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INTERNET CULTURE

This Indian artist is retelling popular western fairy tales, minus the gender stereotypes

The fairy tale Snow White has been revisited myriad times—on the big screen, on the small screen, in poems and in video games. Not every retelling is the same. In a song inspired by the tale, Snow White realises that she likes one of the dwarfs more than she likes Prince Charming. And in a manga, she becomes a herbalist after saving a poisoned prince from death.

Artist Akshita Chandra too didn’t want to repeat the fairy tale first published by Brothers Grimm in 1812. “Snow White was told by the dwarfs to maintain the house, cook, sew, clean and make their beds in return for them…letting her stay in their house while they…work,” said Chandra. The “moral of the story”, the 24-year-old realised, was similar to the long-perpetuated stereotype: “The place of a woman is in the house, in the kitchen.”

Chandra reimagined the fairy tale as a claw crane, a game that’s popular in video arcades. In her artwork that combines illustrations with paper craft, a woman’s hand takes the place of the claw and housekeeping objects replace stuffed toys.

The artwork is part of her project Grimm Reality, which reinterprets four fairy tales popularised by Jacob and Wilhelm Grimm—RapunzelCinderellaSnow White, and Little Red Riding Hood. “The aim…was to map out similarities I found in the morals extracted from the four tales and see how they play out in the contemporary Indian context,” said Chandra.

Akshita Chandra

There are seven artworks in Grimm Reality, which after several iterations, has taken the form of an unbound publication in a clamshell box. Underlying each is Grimms’ fairy tales but also statements heard in India like, “If you are fully covered, nobody can disrespect you or hurt you” or “A girl is more responsible for rape than a boy”. “I remember going back to these fairy tales time and again as a child,” said Chandra, whose previous project Being Censitive used Khajuraho’s erotic drawings to talk about sex and censorship. “Disney has also played a huge role in popularising these particular Grimms’ tales. I thought it’d be easier to communicate the intent of the project if the audience is familiar with the said tales.”

Grimm Reality recently won the Adobe Top Talent 2019 award and notched a silver in the A’Design Award in the Graphics and Visual Communication category.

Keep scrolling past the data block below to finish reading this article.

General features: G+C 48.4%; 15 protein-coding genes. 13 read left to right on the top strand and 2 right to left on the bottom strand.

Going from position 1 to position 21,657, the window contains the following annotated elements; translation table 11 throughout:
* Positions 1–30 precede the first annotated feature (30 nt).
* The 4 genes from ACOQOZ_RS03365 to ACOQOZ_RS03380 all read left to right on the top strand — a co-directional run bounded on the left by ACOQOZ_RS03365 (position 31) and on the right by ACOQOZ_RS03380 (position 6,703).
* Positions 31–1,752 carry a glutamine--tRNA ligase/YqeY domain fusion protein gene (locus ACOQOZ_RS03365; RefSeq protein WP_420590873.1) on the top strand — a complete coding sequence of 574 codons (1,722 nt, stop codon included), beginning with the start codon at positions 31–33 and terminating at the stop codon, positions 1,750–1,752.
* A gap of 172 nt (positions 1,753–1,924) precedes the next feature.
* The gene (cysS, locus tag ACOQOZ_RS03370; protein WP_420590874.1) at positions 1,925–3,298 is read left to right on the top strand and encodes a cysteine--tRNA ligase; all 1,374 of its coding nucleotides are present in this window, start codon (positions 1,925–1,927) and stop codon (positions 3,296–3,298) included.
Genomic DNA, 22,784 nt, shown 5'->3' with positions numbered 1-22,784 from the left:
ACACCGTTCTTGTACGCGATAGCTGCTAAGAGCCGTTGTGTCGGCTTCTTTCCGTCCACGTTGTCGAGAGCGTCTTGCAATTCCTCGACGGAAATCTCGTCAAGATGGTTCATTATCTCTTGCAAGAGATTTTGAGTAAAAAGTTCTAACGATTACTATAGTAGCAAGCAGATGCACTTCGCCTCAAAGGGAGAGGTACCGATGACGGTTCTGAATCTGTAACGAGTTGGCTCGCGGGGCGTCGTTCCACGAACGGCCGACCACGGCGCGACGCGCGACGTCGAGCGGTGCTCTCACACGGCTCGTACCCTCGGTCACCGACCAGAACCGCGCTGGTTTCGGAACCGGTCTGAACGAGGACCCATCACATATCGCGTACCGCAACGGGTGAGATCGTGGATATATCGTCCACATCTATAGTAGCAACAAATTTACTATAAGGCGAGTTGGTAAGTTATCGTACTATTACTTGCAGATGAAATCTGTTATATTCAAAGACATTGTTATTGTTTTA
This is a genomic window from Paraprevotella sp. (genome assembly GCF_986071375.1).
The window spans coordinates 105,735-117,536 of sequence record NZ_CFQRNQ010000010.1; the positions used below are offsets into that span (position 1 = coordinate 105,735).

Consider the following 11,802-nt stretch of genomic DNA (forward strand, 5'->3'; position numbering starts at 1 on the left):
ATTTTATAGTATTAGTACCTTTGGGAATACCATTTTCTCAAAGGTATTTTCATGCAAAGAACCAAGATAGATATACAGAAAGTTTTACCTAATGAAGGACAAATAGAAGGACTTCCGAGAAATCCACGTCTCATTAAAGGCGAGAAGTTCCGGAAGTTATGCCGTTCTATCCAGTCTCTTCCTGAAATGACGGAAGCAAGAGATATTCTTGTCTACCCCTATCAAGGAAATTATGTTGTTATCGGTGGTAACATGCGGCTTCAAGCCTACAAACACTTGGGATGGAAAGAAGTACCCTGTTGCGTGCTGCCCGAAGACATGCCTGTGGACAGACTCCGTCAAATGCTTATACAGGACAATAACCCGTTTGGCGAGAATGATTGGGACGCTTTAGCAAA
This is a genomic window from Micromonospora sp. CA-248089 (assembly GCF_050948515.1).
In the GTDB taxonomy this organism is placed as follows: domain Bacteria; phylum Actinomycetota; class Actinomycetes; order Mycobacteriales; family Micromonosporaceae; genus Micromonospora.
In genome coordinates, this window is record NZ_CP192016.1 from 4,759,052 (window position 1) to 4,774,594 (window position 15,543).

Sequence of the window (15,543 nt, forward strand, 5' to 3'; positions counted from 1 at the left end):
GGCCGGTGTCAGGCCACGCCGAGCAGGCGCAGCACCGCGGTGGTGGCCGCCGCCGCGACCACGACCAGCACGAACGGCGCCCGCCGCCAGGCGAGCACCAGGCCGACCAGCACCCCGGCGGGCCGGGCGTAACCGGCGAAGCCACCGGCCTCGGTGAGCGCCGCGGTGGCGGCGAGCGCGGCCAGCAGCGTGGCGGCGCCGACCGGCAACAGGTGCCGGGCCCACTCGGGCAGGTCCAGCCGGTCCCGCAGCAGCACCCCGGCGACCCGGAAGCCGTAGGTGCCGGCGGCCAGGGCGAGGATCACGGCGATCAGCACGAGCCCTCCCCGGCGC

Akshita Chandra

Drawing parallels

The seed for the project was planted in 2016, when the Mumbai-based graphic designer and illustrator got her hands on Jack Zipes’ The Complete First Edition: The Original Folk and Fairy Tales of the Brothers Grimm. What caught her attention first were the “gruesome bits”: in Snow White, the stepmother orders the huntsman to bring her the lungs and liver of the young girl, and in Cinderella, the stepsisters readily chop off their heels and toes to fit into the glass slipper. As she read on, it became apparent to her that several of the later “versions were censored” and Disneyfied.

“Grimm Reality stems from what I’ve heard or seen since I was a child,” said Chandra. “I started mapping out the ideas extended by the fairy tales and drew parallels to the morals taught to me as a child by my family, teachers and elders. I could suddenly see how similar they were.”

Akshita Chandra

Chandra noticed a “pattern was forming” with the fairy tales. In Little Red Riding Hood, the girl “got into trouble because she strayed [from] her path, spoke to a stranger, was out late at night and did not listen to her mother—she didn’t comply to the moralistic parameters of being a good girl”. Similarly, Rapunzel was banished and thrown out of the tower by her stepmother for having a premarital affair. Grimm Reality, she said, “acts as a commentary on these notions and how they become excuses to acutely judge girls for not following them.”

The colour palette of the project has been inspired by the tales—“red and brown” for Little Red Riding Hood, “blue for Cinderella; red, dark blue and yellow for Snow White; and black for Rapunzel’s long hair.” Chandra paid special attention to the “dynamic mechanisms” for each artwork to ensure they added to the narrative when interacted with.

Akshita Chandra

For Little Red Riding Hood, a story also known as Little Red Cap, the blinds act as a protector, something that shields the child from other people’s gaze and ensures privacy. The question that Chandra asks is: do overcoats and “decent clothes” do the same? With Snow White, the housekeeping objects stored in the claw crane suggest that if a woman plays this game, these are the only options before her. “The interactions are a crucial part of the project to make it resonate with the user.”

The entire project took about four months in 2018 to complete, and Chandra had to eventually resize it to make it more accessible. “I would really like to publish the book, so that I can sell it,” said Chandra. “I keep getting requests from people who want to buy it, but since I’m doing all the cutting and assembling, it’s difficult to produce.”

Akshita Chandra
Akshita Chandra

This post first appeared on Scroll.in. We welcome your comments at ideas.india@qz.com.

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